Residency Requirements for Same-Sex Couples
If you are a same-sex couple and want to divorce, the procedure may differ from conventional couples. Most of the time, you must have been married in California. If you reside in another state, California can only end your marriage if your home state denies it.
Residency Requirements For Divorce
The state of California requires that residents seeking a divorce must meet physical residency requirements in the county where they wish to file. According to Family Code §2320, those filing for divorce in San Francisco County and Marin County must:
- Be a resident of California: 6 months before the petition is filed.
- Be a San Francisco County or Marin County resident: 3 months before the petition is filed.
Only one spouse must satisfy these residency requirements.
Divorce Waiting Period
According to Family Code §2339, you must wait a minimum of six months for your divorce to be finalized. This waiting period generally starts after the non-filing spouse has been served with divorce papers.
Grounds For Divorce In California
California is a “no-fault” divorce state, allowing divorcing spouses to end their marriages without blaming each other. This can be beneficial as it may help the couple approach the divorce more amicably and work together to negotiate fair terms without ill feelings.
If you do not need to prove fault, what are the grounds for divorce? There are two primary grounds: irreconcilable differences and incurable insanity.
This term is used when two spouses have differences that will not change over the course of their marriage. Irreconcilable differences are a broad way to describe any reason why a couple might want to get divorced.
If your spouse has a mental illness that cannot be cured, you can still get a divorce. You must have evidence of the mental illness and that it cannot be cured.
Scope Of Divorce Proceedings
If you and your spouse have decided to get a divorce, there are more than just emotions at stake. You will also need to agree to the terms of your split, which can include the following:
- Property division
- Child custody
- Child support and/or
- Alimony obligations
If you and your spouse cannot come to an understanding, the court system can get involved and make binding decisions. It is then required that you follow whatever the court decides.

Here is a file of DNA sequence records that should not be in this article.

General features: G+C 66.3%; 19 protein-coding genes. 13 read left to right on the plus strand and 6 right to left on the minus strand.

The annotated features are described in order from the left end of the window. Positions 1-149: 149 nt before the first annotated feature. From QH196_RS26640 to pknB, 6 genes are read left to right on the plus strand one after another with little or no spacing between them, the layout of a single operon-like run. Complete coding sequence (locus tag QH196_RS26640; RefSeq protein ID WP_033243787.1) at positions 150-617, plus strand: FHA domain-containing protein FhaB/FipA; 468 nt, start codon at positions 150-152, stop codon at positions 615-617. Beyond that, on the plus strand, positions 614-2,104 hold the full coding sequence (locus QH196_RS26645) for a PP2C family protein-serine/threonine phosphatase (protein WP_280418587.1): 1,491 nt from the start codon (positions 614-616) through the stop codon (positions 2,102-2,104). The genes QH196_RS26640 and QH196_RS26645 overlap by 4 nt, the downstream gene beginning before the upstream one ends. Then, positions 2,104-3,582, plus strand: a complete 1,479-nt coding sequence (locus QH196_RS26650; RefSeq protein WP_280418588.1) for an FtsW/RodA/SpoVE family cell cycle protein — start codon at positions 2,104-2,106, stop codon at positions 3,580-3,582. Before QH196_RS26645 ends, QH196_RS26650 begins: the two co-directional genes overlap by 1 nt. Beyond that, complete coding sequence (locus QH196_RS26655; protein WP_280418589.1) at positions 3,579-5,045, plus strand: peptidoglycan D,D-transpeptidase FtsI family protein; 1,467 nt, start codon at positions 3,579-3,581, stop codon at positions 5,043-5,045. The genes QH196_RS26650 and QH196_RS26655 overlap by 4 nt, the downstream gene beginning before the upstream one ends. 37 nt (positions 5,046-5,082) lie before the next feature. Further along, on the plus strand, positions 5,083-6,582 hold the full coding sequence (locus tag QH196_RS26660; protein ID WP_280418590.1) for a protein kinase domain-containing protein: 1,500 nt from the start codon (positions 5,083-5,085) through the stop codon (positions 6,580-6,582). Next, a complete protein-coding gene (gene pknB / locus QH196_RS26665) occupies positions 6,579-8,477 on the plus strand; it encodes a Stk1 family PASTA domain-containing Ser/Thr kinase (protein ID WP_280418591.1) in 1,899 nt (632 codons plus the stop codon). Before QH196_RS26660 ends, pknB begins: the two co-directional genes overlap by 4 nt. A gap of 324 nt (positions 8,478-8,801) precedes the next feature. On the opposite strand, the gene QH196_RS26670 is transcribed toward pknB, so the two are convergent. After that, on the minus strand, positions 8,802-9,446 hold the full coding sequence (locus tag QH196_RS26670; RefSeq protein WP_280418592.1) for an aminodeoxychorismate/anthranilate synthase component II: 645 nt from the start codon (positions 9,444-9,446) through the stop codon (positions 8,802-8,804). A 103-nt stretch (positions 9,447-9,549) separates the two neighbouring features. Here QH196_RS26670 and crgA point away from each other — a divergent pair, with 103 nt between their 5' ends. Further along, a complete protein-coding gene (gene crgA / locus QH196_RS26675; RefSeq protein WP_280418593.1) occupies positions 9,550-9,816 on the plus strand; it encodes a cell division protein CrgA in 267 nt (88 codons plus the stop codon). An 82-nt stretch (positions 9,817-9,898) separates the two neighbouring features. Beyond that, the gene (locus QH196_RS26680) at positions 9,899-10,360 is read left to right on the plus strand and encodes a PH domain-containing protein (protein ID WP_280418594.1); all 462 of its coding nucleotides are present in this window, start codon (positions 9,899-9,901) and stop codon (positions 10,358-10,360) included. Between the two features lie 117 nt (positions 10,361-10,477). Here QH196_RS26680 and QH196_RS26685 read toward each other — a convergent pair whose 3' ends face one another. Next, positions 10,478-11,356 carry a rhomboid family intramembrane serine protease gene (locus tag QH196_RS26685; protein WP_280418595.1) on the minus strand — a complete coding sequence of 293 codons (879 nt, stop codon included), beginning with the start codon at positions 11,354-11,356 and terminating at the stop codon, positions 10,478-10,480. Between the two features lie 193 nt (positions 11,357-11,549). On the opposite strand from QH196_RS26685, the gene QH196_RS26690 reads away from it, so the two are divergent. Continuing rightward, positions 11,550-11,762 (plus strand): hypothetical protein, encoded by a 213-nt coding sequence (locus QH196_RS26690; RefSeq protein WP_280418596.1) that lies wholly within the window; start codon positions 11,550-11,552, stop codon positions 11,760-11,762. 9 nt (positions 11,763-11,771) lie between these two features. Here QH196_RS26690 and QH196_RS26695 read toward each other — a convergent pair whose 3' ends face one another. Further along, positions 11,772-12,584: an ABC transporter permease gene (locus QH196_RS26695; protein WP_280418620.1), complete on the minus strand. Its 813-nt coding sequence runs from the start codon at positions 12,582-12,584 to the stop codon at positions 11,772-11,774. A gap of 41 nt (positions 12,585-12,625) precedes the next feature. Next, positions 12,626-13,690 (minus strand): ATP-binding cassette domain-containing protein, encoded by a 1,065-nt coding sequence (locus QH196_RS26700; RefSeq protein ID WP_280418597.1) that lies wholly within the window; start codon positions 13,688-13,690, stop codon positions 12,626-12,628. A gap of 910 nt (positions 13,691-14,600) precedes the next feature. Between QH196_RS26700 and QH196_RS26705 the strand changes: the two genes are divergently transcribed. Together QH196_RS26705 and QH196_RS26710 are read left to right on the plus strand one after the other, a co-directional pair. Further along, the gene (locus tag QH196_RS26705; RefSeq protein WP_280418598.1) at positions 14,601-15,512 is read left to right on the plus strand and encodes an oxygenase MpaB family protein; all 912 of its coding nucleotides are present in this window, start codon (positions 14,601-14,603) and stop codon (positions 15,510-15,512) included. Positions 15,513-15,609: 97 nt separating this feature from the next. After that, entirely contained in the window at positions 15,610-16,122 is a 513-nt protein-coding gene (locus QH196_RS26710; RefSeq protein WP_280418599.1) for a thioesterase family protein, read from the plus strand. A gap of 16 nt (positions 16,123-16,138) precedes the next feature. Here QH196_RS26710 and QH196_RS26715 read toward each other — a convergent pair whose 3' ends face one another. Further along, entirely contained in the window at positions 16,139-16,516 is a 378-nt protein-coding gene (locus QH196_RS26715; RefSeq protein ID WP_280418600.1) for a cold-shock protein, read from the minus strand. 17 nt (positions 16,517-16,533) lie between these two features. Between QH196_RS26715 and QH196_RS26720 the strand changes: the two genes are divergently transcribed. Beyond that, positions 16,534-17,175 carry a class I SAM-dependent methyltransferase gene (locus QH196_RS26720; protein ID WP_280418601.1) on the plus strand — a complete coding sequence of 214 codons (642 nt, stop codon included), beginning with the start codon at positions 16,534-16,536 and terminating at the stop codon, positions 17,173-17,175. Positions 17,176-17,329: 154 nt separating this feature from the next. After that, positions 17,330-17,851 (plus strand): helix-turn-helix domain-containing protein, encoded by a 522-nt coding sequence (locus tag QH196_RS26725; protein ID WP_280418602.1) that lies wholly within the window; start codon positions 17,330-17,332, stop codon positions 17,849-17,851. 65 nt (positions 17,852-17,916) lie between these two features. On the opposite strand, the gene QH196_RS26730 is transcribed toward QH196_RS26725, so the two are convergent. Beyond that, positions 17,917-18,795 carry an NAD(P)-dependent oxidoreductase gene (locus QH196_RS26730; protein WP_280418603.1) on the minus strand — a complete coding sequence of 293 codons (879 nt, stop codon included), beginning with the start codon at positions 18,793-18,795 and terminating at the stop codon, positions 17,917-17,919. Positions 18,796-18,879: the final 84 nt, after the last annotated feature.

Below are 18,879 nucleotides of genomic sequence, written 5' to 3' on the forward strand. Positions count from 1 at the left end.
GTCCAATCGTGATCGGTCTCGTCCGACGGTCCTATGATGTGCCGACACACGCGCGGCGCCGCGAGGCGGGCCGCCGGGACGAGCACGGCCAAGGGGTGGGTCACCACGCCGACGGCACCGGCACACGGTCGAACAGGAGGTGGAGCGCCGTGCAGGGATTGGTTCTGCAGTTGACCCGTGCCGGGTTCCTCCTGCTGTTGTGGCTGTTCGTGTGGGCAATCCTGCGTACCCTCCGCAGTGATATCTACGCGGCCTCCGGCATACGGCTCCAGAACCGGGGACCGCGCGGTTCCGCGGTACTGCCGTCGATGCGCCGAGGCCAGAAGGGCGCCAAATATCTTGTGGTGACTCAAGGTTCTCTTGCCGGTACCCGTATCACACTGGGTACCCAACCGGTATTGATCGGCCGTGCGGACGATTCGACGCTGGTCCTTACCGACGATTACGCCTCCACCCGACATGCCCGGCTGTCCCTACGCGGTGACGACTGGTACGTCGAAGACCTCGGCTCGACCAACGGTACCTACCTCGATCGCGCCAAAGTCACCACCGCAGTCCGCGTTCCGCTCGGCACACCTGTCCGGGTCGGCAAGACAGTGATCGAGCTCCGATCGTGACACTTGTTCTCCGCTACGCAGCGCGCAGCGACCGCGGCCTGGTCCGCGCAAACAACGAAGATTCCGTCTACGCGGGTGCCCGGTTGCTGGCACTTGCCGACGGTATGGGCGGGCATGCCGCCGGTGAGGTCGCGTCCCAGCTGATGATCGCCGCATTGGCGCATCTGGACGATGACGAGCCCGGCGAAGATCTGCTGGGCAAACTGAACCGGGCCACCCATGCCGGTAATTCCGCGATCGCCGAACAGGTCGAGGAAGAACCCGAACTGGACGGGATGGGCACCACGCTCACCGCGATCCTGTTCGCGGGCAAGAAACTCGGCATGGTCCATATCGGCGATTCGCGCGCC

Many issues can arise during a divorce, which is why it’s so important to have an experienced San Francisco family law attorney by your side. At Warren Major LLP, our attorneys are prepared to help you with any and all family law matters, including:
- Grandparent rights
- Move-away and relocations
- Military divorce
- Contested divorce
- Uncontested divorce
- High-net-worth divorce, and
- Domestic violence
Please do not hesitate to contact us today to set up your case assessment. We’ll be glad to look over your unique situation and work out which legal options will serve you best.
Starting Your Divorce
The first step is when one party, called the petitioner, files paperwork at their local courthouse. Afterward, the other spouse or partner must be given these same documents; this person is now known as the respondent. The respondent has 30 days to decide whether they would like to file a response.
After the parties agree to mediate, they must exchange financial information in a ”preliminary declaration of disclosure.”
Depending on the situation, a quick resolution or years of hearings and motions may pass until the final divorce is granted.
Divorce doesn’t have to deplete your bank account and consume all your time. You might be able to work out the terms of the divorce amicably with your spouse, which can then be filed with the court for enforceability down the road.
Keep in mind that courts are overwhelmed with cases and encourage parties to negotiate a settlement. Having an experienced attorney can help you make decisions during the process. Even if you cannot settle all issues, it is usually better to resolve as many issues with the opposing party before going to trial.
If you’re considering ending your marriage or registered domestic partnership, you may be eligible for a summary dissolution. A summary dissolution is available to couples married or in a partnership for less than five years, provided certain requirements are met. You can learn more about the process by reading this article or speaking with a member of our legal team.
Contact Our Team of Marin County Divorce Lawyers
Please contact our team if you are looking for representation in your divorce.